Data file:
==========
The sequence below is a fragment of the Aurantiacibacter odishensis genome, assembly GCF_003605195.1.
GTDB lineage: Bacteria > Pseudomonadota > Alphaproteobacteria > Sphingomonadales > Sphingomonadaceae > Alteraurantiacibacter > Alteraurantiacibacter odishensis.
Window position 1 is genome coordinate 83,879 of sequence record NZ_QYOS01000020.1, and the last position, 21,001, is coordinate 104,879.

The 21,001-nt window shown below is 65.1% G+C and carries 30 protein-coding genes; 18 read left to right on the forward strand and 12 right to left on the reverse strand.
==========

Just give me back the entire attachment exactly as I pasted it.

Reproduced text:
The sequence below is a fragment of the Aurantiacibacter odishensis genome, assembly GCF_003605195.1.
GTDB lineage: Bacteria > Pseudomonadota > Alphaproteobacteria > Sphingomonadales > Sphingomonadaceae > Alteraurantiacibacter > Alteraurantiacibacter odishensis.
Window position 1 is genome coordinate 83,879 of sequence record NZ_QYOS01000020.1, and the last position, 21,001, is coordinate 104,879.

The 21,001-nt window shown below is 65.1% G+C and carries 30 protein-coding genes; 18 read left to right on the forward strand and 12 right to left on the reverse strand.